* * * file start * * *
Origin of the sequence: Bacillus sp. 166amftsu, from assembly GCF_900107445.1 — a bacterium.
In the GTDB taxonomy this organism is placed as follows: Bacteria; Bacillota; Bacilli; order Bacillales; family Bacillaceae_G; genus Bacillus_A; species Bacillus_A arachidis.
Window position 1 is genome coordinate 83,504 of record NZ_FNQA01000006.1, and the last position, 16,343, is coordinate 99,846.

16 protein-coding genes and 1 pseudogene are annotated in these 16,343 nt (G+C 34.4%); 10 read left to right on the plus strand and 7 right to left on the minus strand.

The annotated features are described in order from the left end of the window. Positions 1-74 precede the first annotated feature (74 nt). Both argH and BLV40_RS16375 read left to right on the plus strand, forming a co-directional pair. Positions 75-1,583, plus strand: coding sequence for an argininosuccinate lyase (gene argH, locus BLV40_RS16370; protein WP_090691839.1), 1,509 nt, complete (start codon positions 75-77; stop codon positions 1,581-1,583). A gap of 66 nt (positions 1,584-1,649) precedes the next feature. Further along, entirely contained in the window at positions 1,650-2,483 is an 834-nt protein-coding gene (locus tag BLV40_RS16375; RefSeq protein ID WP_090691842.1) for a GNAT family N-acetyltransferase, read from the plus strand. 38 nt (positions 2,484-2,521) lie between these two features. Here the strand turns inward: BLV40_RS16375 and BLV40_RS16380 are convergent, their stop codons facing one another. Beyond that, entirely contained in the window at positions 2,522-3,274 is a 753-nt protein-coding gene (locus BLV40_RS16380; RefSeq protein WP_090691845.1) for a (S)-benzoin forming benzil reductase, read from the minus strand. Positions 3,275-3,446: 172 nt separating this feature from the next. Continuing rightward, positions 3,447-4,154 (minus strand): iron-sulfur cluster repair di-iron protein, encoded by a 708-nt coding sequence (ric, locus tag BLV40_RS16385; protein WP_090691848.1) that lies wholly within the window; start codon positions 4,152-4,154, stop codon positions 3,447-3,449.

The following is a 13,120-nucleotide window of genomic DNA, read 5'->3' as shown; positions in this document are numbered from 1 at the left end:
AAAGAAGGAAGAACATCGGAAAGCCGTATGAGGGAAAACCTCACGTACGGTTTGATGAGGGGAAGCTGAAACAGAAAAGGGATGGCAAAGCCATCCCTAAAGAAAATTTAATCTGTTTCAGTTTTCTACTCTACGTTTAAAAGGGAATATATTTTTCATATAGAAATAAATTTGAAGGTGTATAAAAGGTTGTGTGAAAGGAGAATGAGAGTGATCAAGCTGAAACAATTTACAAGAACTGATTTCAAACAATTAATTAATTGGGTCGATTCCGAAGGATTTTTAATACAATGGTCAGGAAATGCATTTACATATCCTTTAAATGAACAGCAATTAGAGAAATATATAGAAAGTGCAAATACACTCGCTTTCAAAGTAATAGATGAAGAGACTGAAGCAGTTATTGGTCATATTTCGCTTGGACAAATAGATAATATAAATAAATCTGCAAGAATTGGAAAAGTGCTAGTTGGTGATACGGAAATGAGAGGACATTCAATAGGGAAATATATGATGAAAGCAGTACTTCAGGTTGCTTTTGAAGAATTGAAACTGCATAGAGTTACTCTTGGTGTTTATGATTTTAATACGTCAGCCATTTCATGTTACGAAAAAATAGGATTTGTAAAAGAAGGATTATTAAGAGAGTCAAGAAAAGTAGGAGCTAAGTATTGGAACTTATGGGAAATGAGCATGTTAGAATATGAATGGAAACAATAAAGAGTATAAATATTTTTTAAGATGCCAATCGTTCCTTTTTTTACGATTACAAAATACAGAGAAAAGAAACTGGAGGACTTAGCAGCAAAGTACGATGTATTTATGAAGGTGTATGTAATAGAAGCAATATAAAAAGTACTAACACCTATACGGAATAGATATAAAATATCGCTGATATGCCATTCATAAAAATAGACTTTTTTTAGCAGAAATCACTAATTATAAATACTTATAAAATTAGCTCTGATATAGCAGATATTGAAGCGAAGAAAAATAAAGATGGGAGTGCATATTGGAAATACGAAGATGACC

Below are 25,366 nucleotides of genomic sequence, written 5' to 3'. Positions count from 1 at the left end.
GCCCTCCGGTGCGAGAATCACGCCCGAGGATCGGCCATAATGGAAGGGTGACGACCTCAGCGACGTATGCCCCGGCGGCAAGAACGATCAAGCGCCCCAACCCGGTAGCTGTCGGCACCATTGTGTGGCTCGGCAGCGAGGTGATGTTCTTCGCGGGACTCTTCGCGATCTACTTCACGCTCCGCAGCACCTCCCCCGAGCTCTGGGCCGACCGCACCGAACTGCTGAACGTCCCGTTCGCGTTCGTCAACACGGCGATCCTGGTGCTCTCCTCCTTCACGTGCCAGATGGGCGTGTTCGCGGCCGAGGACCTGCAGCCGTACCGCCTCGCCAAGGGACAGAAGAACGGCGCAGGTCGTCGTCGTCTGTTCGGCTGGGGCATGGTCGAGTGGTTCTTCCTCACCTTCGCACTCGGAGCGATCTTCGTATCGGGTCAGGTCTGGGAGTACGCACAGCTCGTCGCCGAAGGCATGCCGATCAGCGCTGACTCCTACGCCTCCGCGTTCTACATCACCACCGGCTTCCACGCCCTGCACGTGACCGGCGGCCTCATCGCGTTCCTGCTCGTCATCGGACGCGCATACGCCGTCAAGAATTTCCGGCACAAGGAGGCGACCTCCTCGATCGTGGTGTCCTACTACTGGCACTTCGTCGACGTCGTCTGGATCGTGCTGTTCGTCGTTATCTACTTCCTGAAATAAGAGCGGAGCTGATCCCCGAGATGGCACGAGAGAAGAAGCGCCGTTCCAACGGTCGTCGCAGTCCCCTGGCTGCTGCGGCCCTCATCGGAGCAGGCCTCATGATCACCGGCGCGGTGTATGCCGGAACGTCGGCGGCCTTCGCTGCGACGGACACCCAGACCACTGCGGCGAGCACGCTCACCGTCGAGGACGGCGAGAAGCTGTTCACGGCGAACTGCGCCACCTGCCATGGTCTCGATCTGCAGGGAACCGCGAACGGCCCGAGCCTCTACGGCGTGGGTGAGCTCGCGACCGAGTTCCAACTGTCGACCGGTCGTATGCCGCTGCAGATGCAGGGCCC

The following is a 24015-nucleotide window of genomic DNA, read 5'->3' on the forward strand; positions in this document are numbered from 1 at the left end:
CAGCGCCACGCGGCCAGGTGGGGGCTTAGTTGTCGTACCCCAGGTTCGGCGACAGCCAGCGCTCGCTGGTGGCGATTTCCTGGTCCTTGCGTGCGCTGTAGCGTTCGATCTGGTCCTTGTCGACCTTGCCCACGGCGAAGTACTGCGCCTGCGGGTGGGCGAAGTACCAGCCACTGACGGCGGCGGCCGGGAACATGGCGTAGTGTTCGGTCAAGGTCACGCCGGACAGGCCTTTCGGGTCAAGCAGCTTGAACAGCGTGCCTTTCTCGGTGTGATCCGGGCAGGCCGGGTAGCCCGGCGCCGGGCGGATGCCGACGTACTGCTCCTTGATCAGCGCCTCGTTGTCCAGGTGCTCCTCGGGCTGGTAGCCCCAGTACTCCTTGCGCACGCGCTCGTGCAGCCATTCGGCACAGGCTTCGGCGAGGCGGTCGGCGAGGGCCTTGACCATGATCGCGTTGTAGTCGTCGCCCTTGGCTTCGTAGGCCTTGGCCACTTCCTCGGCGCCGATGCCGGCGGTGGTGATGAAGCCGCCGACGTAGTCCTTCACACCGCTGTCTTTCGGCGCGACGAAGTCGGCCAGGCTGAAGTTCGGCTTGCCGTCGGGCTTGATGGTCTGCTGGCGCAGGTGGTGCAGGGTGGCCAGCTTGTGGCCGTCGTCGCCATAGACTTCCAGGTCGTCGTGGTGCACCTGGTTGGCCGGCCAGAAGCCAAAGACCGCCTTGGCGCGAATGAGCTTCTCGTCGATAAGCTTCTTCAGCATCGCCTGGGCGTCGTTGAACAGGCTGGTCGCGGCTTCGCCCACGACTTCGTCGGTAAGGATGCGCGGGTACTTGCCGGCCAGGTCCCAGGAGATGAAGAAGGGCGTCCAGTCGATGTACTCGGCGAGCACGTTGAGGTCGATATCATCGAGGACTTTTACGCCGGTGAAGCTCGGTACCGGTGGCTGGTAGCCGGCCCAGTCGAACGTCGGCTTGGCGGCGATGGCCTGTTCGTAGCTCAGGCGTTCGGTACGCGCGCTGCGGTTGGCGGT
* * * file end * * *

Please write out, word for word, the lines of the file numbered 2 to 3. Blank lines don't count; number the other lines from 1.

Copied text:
In the GTDB taxonomy this organism is placed as follows: Bacteria; Bacillota; Bacilli; order Bacillales; family Bacillaceae_G; genus Bacillus_A; species Bacillus_A arachidis.
Window position 1 is genome coordinate 83,504 of record NZ_FNQA01000006.1, and the last position, 16,343, is coordinate 99,846.